I've just had a very busy and exhausting but most rewarding three days attending a 2 Day workshop with the textile artist Wendy Dolan and an Area Day for Region 10 of the Quilters' Guild. The aim of the workshop was to explore the creation of texture with fabrics, mediums and stitch. The theme for the workshop was architecture.
Wendy is a very friendly and generous teacher and shared so much knowledge with us over the course of the two days and through the talk she gave to the Area Day on Saturday. We were all kept extremely busy throughout and as I work quite slowly I did find myself falling behind a bit here and there but by the end of this afternoon my piece was well on its way for completion at home.
I can't share the whole process with you as that would be unfair to Wendy but I can show you parts of the journey.
I thought I should keep things simple so I chose this door and stonework that we came across in Knaresborough last year. We were tasked to trace the main lines and details of our source material and then to use various fabrics of differing textures and mediums including Xpandaprint, to construct a base for stitching and painting.
The tracing provides a guide to placing the network of fabrics.
After securing the fabrics with stitch the next task was to make a paper colour collage and then to choose pigments and apply them to colour the surface. Rather than apply realistic colour we were encouraged to use abstract areas of colour. I chose to work in a monochrome and you won't be surprised that turquoise was my chosen colour. You could use fabric paints for this part of the process but we used screen printing inks with an extender. If I remember rightly that is what Jo Budd uses in her work too.
With the fabric painted and dry we set to with the free machining. Initially the main lines were stitched from the reverse and once they were established we continued to work from the front.
This is the stage up to stitching the main lines from the reverse.
At the end of the day today we all gathered to share our inspiration and the progress so far of our work. I have a lot more work to do in free machining but I am pleased with the way it is taking shape and I have learned a lot, not least about making use of the settings on my machine to make life easier when free machining.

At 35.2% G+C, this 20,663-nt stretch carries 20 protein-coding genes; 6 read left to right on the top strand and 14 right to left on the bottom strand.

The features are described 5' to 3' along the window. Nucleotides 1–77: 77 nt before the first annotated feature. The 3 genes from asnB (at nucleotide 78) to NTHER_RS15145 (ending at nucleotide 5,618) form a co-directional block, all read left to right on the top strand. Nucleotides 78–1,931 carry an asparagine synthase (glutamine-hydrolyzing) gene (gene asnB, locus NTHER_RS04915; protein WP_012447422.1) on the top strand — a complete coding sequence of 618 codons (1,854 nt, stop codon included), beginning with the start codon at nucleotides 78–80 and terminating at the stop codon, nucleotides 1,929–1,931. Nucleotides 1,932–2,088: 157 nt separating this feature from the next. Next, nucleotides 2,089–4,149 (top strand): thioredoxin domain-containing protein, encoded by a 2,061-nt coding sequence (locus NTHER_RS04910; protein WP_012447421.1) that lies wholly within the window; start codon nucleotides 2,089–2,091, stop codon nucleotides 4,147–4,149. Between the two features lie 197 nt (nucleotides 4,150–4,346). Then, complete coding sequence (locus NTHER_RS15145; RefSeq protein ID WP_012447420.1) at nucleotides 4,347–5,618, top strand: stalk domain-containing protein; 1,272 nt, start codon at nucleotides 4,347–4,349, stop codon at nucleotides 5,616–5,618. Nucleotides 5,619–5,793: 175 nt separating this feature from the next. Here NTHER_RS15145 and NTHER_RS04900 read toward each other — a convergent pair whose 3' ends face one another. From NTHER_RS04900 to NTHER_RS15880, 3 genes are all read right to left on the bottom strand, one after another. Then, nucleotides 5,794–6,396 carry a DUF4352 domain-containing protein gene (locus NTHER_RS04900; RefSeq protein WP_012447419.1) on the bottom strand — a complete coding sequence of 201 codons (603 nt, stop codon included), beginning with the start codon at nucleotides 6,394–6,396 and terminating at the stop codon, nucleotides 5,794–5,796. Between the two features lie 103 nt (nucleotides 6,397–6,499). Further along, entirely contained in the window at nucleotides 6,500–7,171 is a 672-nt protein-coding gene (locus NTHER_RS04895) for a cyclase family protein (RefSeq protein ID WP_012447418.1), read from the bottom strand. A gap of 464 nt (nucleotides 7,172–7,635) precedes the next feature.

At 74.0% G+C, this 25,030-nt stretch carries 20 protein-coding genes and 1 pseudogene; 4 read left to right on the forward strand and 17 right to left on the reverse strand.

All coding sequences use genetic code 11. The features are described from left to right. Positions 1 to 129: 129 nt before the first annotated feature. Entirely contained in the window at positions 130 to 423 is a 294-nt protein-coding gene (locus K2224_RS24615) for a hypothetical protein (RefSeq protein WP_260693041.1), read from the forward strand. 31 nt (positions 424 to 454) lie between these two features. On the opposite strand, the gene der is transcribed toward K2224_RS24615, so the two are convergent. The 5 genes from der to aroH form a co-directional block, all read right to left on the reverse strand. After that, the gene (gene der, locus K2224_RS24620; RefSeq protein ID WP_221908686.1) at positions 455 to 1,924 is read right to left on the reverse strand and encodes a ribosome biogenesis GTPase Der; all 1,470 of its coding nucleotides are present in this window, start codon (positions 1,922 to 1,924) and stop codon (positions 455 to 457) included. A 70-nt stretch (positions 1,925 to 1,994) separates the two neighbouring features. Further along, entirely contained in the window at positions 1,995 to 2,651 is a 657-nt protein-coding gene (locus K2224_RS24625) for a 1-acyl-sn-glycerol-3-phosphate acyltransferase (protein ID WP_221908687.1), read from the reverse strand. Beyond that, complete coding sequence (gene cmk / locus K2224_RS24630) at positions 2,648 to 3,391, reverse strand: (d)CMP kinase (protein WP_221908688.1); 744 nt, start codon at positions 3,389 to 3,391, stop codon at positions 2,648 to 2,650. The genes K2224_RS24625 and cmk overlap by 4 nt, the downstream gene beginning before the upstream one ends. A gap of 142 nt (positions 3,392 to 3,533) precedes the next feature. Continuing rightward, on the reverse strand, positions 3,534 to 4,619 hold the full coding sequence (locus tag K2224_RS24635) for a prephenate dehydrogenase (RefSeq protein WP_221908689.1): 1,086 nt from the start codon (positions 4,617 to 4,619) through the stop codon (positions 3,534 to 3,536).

On Saturday, between the two workshop days, we went back to the venue for the Area Day where Wendy was the guest speaker. If you follow this link you will be able to see some of the commissions that Wendy has worked on. These commissions were on a mammoth scale and I am full of admiration for her skill in bringing them to fruition. Wendy also described her work in some detail and passed round samples of some of the stages her work goes through and which we had been working on in the workshops.
Working from a landscape source the image above shows the prepared fabric base on the left and a painted and stitched image on the right. Wendy also employs small pieces of agricultural fleece ironed on to create a resist in lighter areas and you can see this in the clouds.
We were shown many other examples of Wendy's work and all the while I was getting inspiration for ways to use her methods to explore texture and colour in my work. In particular I can see other ways of working the wall hanging that I made for the Festival of Quilts last year.
I havn't up to now worked in anything you could call a series but I am now asking 'what if' about the way I constructed this piece and may explore it with the skills I have learned this weekend for this year's FOQ. For now though I need to finish off my wokshop piece with further stitching and possibly with added colourwork which could be in paint or inktense pencil etc.